Proof of ownership for intellectual property

  • The creator of a digital object may prove ownership at any time using a public blockchain by time-stamping it with their identity and publishing that commitment to the blockchain (generally by creating a Non Fungible Token).
    • This does not fully prove ownership but does provide evidence of ownership in that no one else can show the object was previously published.
  • TTP may also be used for proof of ownership (e.g., patent office).
  • A public blockchain eases the process of providing proof without disclosing sensitive details.

E-Voting

  • Privacy is required for votes to be anonymous to prevent coercion.
  • Public verifiability is also required, otherwise e-voting solutions are easily compromised.
  • Many parties involved do not trust each other.
  • Blockchain may help achieve desired properties.
  • No blockchain solution proposed so far has been secure, verifiable, and private.
  • Per the authors’ methodology, TTP can always be used instead.
    • It is possible that a state is trusted only for voter registration and not for recording and tallying votes.
    • Offline TTP via public permissioned blockchain may fit this role as well.
    • Political parties, NGOs, and other partially trusted organizations take roles as validators in a permissioned blockchain.
    • Security depends on the distribution of validators and cares taken in assigning roles.
      • No additional properties for trust are gained if the single party has a majority and if the system assigns validator roles proportional to the strength of parties.

Internet of Things

  • IoT is inherently decentralized with entities that do not trust each other.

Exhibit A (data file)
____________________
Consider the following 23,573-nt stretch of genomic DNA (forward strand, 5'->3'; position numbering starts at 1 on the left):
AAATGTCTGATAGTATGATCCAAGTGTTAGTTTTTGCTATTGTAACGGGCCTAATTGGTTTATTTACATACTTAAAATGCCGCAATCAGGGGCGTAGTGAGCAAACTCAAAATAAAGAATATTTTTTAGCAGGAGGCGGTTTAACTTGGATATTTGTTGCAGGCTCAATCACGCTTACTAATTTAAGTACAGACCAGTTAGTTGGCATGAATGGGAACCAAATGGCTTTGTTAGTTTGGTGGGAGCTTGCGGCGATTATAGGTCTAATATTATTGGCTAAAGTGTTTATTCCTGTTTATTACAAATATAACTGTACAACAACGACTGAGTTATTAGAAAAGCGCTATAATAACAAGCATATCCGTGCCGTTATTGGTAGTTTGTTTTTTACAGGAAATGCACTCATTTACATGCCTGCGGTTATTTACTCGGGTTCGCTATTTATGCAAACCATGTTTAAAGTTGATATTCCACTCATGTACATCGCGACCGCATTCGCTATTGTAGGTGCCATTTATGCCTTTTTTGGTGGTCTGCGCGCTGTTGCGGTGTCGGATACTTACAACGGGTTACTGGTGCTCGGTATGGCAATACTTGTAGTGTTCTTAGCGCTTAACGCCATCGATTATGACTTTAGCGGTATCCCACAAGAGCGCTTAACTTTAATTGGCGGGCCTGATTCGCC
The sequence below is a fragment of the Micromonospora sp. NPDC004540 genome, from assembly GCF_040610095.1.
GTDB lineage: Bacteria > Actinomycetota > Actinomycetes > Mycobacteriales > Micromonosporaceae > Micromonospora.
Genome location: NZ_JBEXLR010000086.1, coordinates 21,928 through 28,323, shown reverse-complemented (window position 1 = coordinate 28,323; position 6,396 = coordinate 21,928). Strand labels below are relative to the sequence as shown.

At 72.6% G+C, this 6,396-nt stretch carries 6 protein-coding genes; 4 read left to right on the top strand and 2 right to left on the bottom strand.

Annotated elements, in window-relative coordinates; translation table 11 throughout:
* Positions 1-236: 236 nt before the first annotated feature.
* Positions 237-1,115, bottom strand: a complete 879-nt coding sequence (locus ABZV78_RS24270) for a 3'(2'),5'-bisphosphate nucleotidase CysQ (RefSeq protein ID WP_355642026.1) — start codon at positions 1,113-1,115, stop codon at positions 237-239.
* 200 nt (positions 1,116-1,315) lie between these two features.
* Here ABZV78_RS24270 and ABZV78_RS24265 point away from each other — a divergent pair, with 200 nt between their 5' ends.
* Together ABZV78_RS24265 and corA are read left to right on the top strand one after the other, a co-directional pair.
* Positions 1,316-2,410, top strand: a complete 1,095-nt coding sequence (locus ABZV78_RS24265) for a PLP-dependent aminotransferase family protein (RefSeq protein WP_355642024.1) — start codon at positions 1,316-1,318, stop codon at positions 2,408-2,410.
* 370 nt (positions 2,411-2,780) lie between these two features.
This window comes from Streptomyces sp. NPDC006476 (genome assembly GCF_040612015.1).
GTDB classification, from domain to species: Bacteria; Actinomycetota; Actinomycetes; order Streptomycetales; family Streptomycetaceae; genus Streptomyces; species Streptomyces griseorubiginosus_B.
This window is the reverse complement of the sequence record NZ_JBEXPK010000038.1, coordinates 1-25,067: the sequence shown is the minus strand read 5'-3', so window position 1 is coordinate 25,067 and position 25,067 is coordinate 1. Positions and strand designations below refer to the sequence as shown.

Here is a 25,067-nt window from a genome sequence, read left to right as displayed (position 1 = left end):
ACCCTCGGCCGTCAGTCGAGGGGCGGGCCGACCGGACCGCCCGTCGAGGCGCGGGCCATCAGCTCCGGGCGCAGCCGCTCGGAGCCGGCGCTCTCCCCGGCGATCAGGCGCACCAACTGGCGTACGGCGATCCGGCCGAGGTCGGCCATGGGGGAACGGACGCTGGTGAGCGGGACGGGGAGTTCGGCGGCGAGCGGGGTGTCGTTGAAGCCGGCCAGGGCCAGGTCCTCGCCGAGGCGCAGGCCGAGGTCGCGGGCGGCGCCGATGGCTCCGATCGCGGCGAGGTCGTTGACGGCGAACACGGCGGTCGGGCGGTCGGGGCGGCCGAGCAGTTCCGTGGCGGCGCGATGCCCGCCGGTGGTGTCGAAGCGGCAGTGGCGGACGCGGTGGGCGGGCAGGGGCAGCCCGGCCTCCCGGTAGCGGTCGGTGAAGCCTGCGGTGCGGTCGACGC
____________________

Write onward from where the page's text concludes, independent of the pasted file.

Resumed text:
• The aim is to provide autonomous systems that pay for the resources they consume and get paid for resources that they provide.
  • Blockchain in combination with a smart contract is suggested for IoT.
  • As with conventional supply chains, interfacing between digital and physical realms will be an issue.
  • Only automation is desired from the blockchain.
  • Blockchain may not be necessary if there is a TTP.
  • Trust assumptions need to be studied and evaluated to determine whether blockchain provides additional value.
  • Blockchains cannot guarantee the correctness of data from sensors.
    • Those who control the sensors need to be trusted.

Land Titles

  • Blockchain may help provide transparency via public verifiability.
  • Projects that are attempting to secure land titles using blockchains have been started.
    • It is unclear whether these projects can sustain wider adoption.
  • Trust issues in the digital and physical realm apply to both IoT and conventional supply chains.
  • A public ledger may ensure that authorities cannot change land ownership in an undetected manner (but may only be trusted for enforcement).
  • Land titles on blockchain offer methods of payments for smart contracts to buy/sell property.
  • The blockchain use case depends upon the trust model and other capabilities that the system already offers.

Trading and fair exchange protocols

  • The emergence of blockchains induced the design of a fair exchange protocol renaissance.
  • TTP is still required in disputes involving physical goods.
  • Blockchain seems appropriate for fair exchange as it inherently assumes mutually mistrusting anonymous parties.
  • A permissionless blockchain is likely the best fit according to the proposed methodology.

Discussion and Key Takeaways

Choosing between a centralized database and a permissioned or permissionless blockchain requires analysis. The authors propose a methodology for evaluating appropriate technical solutions for various application scenarios. This methodology factors in trust assumptions, application requirements, involved parties, and technical characteristics. Depending on the domain of implementation, blockchain or non-blockchain solutions can be considered.

Implications and Follow-ups

New permissioned and permissionless blockchains are being created to fit various niche demands. Ethereum allows more expressive smart contracts, for example, while Zerocash improves privacy for its users.

Decentralized networks that use hashed timelock contracts, such as the Lightning Network, can further improve the throughput of blockchains and allow transactions between chains. As permissioned blockchains are generally simpler than permissionless settings, more efficient protocols are also becoming available for permissioned blockchains.

Applicability

The authors illustrate a method for deciding whether a blockchain-based system is appropriate under various application scenarios. This method may be used to help evaluate whether the security and anonymity of a blockchain are worth the potential tradeoff in throughput and latency.